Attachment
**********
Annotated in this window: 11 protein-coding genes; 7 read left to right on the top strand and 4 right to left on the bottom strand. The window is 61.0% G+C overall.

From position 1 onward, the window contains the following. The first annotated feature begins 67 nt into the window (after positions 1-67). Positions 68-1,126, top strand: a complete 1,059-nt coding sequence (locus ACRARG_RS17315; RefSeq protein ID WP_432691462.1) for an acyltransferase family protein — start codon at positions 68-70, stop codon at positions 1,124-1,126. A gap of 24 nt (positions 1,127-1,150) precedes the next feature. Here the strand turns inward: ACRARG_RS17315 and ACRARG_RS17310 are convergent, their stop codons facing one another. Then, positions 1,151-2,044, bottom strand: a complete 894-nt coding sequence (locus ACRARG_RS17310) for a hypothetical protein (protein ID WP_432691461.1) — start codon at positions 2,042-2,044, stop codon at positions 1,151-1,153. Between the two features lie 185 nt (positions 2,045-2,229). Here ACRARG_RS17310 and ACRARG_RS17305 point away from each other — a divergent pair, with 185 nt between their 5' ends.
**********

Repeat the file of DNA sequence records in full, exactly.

Annotated in this window: 11 protein-coding genes; 7 read left to right on the top strand and 4 right to left on the bottom strand. The window is 61.0% G+C overall.

From position 1 onward, the window contains the following. The first annotated feature begins 67 nt into the window (after positions 1-67). Positions 68-1,126, top strand: a complete 1,059-nt coding sequence (locus ACRARG_RS17315; RefSeq protein ID WP_432691462.1) for an acyltransferase family protein — start codon at positions 68-70, stop codon at positions 1,124-1,126. A gap of 24 nt (positions 1,127-1,150) precedes the next feature. Here the strand turns inward: ACRARG_RS17315 and ACRARG_RS17310 are convergent, their stop codons facing one another. Then, positions 1,151-2,044, bottom strand: a complete 894-nt coding sequence (locus ACRARG_RS17310) for a hypothetical protein (protein ID WP_432691461.1) — start codon at positions 2,042-2,044, stop codon at positions 1,151-1,153. Between the two features lie 185 nt (positions 2,045-2,229). Here ACRARG_RS17310 and ACRARG_RS17305 point away from each other — a divergent pair, with 185 nt between their 5' ends.